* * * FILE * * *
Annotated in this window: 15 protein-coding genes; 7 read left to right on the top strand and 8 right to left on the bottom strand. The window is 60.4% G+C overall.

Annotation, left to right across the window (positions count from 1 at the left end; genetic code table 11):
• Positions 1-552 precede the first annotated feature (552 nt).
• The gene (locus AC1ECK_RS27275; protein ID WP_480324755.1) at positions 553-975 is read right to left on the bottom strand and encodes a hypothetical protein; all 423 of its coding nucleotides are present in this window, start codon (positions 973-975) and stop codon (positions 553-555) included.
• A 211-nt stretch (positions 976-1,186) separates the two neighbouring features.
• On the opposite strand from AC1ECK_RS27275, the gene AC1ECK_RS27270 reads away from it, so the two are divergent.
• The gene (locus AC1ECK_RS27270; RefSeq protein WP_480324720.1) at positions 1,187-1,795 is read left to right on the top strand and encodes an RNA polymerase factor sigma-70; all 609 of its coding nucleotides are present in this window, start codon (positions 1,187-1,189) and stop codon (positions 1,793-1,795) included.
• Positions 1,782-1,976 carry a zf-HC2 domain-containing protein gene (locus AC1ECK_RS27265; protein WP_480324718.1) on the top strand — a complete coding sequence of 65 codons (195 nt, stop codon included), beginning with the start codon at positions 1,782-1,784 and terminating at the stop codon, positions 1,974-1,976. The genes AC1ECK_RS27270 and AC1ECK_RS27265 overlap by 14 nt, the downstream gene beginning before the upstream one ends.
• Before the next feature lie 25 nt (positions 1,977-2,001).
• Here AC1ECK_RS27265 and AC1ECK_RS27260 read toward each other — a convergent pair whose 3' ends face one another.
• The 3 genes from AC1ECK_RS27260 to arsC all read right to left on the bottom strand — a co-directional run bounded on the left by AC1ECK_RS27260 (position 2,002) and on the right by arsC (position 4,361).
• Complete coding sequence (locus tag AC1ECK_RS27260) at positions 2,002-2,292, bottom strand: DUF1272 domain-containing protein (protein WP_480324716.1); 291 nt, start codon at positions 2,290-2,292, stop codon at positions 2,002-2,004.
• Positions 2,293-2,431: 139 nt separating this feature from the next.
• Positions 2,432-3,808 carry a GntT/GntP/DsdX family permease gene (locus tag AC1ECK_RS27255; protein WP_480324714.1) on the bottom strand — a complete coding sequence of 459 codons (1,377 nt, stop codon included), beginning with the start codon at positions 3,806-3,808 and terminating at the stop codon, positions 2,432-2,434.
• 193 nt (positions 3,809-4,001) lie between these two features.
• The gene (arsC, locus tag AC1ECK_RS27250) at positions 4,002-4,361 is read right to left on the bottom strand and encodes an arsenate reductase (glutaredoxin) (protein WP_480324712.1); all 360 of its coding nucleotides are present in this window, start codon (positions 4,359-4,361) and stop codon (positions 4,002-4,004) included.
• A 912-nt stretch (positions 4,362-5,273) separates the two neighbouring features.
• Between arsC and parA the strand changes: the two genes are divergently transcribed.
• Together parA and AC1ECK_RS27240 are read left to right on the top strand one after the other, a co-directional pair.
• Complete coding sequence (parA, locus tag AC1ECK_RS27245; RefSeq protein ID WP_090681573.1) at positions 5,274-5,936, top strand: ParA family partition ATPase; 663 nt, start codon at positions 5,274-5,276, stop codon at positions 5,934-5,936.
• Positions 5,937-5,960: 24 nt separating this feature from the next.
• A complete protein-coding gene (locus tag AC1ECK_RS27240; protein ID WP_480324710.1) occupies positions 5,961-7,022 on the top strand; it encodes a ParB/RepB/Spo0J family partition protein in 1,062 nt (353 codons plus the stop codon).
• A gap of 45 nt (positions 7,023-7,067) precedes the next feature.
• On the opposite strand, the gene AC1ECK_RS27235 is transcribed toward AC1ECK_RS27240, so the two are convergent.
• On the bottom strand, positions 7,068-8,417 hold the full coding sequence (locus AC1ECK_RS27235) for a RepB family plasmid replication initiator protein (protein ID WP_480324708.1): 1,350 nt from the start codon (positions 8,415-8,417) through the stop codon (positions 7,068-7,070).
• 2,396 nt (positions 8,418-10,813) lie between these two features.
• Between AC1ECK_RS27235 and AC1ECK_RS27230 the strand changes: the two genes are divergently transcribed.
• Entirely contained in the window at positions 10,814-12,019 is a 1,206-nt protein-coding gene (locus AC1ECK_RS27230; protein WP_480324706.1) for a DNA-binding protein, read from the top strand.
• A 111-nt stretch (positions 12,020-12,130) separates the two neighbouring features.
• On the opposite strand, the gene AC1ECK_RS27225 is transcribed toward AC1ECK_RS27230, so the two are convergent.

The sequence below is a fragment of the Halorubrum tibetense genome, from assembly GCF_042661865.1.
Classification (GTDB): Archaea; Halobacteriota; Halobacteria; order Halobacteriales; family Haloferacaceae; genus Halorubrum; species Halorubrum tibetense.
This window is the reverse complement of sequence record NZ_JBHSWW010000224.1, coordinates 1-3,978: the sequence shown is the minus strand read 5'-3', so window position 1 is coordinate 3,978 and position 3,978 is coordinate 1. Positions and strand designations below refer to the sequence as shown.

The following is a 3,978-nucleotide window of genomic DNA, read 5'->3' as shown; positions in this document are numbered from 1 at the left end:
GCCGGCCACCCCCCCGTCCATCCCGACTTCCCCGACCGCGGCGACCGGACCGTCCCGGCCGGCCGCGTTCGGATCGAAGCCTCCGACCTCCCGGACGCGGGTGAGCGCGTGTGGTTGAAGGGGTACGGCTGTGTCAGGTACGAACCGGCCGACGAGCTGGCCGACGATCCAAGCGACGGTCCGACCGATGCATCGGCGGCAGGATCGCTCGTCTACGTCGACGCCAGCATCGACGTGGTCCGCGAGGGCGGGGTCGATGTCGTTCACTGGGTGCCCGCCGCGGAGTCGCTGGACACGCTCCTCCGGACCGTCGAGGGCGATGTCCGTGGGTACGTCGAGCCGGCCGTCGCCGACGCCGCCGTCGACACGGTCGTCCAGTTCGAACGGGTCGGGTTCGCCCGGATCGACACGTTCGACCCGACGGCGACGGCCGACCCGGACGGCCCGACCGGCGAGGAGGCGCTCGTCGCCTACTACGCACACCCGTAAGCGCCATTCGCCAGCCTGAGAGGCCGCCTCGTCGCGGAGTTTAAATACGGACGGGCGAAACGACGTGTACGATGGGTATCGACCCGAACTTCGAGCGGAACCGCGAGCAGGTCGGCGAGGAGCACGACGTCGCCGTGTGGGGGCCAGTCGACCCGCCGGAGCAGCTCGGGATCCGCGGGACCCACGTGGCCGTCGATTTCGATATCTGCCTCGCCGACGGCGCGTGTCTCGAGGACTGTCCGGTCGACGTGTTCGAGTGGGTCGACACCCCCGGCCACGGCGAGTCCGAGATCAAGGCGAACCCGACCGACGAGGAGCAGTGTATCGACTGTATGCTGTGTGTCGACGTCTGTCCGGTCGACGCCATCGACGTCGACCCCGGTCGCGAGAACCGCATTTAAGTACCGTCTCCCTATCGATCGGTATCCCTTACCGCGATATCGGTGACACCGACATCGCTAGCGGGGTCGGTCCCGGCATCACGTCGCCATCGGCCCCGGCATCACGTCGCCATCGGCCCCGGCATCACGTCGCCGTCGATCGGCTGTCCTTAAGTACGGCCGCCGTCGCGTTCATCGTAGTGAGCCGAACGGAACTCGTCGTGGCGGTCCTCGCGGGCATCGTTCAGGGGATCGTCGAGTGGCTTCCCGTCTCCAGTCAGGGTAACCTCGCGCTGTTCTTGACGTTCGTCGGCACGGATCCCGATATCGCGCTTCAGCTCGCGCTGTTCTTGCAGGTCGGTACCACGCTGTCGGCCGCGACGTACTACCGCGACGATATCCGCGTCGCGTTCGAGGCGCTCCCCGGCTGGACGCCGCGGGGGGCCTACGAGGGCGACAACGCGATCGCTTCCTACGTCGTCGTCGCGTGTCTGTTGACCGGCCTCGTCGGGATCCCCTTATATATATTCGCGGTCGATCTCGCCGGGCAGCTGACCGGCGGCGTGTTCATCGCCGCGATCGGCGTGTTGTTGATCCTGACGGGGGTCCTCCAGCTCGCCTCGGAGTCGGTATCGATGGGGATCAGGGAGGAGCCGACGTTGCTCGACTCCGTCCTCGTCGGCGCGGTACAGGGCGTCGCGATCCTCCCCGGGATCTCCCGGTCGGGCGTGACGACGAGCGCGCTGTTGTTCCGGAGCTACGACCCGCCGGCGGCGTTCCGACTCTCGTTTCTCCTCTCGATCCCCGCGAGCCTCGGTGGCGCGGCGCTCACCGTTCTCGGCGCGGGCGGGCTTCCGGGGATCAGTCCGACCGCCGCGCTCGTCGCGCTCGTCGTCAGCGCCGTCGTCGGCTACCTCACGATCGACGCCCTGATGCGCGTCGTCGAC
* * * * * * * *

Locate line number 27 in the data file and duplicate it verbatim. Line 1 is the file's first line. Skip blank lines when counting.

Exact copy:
• Between AC1ECK_RS27235 and AC1ECK_RS27230 the strand changes: the two genes are divergently transcribed.